Phillip Fox's music is a mixture of American folk, rock and bluegrass. His first full-length album, "Dreams Will Come," is available on his website and iTunes.

Phillip Fox's music is a mixture of American folk, rock and bluegrass. His first full-length album, "Dreams Will Come," is available on his website and iTunes.

Ray LaMontagne, "Gossip in the Grain"

The first time I heard Ray's voice, I was entranced.He manages to ride this line between haunting and beautiful, all while inflecting an Otis Redding-ish soul. If his voice wasn't enough, the instrumentation is phenomenal full string sections, banjo, slideguitar, pedal steel, wailing harmonica. He touches on just about every American-born music form on one record. The icing is he's able to replicate the music live. Ray with the Baltimore Symphony Orchestra was the best concert of my life.

Creedence Clearwater Revival, "Chronicle: 20 Greatest Hits"

Obviously I was introduced to CCR postmortem, and the greatest-hits album definitely lives up to its name. These guys just knew how to rock not "rip your face off" rock, but make-your-body-move-and-your-soul-ache rock. So many of these songs have become part of the American psyche that they're almost required learning for any group with a rock n roll bent. If you don't believe me, just break out "Down on the Corner" sometime and watch people's reactions it's like coming home.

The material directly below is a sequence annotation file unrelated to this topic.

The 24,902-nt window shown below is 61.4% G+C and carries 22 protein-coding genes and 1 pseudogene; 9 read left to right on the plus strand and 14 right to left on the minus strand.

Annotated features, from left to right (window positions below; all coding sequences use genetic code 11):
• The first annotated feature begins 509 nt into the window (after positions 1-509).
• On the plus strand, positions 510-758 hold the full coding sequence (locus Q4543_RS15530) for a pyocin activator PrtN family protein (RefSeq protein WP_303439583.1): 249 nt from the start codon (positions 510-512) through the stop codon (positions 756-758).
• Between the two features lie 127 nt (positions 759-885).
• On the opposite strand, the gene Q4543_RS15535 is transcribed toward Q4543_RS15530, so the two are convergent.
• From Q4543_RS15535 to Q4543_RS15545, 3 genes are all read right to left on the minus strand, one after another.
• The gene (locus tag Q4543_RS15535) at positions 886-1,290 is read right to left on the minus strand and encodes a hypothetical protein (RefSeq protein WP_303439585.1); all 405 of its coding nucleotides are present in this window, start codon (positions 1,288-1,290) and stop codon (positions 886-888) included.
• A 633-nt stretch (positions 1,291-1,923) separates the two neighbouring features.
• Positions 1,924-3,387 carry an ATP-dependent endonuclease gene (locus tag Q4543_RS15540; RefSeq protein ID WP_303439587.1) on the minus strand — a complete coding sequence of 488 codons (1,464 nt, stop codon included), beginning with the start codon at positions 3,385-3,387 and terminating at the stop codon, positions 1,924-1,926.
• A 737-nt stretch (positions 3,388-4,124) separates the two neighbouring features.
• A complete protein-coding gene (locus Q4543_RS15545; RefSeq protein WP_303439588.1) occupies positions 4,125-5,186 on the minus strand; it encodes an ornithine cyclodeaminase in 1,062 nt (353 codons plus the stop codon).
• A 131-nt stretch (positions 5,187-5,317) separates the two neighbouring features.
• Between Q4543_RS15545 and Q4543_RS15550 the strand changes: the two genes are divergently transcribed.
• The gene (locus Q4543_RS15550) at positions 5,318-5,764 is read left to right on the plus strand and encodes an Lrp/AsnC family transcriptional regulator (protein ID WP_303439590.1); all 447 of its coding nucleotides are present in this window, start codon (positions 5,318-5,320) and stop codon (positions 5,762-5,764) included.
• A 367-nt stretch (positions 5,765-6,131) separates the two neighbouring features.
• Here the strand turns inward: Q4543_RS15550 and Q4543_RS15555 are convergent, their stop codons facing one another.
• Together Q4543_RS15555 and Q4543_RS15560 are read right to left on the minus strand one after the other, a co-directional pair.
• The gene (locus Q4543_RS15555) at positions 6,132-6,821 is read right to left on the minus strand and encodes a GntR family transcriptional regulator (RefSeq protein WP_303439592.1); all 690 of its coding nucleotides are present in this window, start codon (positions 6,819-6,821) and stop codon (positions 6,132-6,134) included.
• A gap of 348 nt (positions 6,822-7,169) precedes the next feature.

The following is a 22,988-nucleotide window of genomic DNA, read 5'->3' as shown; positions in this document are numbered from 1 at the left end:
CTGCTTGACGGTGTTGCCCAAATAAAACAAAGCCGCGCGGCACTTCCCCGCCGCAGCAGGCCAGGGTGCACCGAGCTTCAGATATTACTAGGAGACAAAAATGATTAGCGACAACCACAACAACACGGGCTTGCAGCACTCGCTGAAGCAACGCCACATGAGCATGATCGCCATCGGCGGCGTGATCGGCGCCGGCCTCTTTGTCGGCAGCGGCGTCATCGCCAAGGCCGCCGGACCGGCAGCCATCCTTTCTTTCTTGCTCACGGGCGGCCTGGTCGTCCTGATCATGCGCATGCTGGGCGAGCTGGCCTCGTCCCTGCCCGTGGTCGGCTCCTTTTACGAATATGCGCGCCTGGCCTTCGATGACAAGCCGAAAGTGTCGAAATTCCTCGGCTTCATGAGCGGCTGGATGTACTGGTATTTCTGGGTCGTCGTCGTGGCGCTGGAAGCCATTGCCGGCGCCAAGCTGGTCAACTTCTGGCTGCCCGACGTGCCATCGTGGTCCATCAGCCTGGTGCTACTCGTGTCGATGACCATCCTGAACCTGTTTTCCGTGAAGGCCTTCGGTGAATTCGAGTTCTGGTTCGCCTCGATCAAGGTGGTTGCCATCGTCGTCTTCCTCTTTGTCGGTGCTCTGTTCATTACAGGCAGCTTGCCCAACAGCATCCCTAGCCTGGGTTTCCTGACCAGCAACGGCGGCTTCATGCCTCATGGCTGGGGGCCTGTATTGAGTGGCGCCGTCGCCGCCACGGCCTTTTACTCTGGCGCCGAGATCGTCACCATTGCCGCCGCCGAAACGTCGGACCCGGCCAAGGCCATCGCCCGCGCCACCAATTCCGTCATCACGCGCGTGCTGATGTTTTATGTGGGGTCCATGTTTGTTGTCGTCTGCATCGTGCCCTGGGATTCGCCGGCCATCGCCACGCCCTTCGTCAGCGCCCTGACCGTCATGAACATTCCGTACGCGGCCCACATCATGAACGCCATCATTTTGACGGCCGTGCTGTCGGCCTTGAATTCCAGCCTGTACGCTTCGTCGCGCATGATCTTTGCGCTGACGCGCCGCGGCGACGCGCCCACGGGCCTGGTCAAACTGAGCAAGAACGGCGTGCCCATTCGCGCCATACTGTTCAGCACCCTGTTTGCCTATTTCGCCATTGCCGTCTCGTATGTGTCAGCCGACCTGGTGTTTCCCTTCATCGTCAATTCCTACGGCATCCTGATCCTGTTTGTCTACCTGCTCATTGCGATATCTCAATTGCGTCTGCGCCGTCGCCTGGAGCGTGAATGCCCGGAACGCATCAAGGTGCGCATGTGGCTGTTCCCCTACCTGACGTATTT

Need to Breathe, "The Outsiders"

I've been following these guys for years, and their latest album is the real deal full of gritty, Southern-rock goodness and down-home swagger. The four-part harmonies help to frame the raw intensity of Bear's vocals (yep, that's the lead singer's real name). So many of these songs just make me want to kick open barn doors and do some dancing.

"O Brother, Where Art Thou?" soundtrack

I love old bluegrass, folk and gospel tunes. There's something so earthy and peaceful about them it reminds you that music has been around for thousands of years, way before we had record labels and fancy studios. I love Alison Krauss' additions to the album. It's great for road trips, too, we must have played it 20 times on tour this summer. Every time we ran into a traffic jam, we'd crank up "O Death."

Kings of Leon, "Only by the Night"

If Id bought this on vinyl, I would have worn it out already. Ethan Johns' production is so pure and Caleb's vocals give me goosebumps. The sparse yet perfectly balanced instrumentation is just genius. Theyre one of the modern bands who are forsaking the "wall of distortion" thats become so prevalent in rock, reminding us of the beauty of nuance and atmosphere.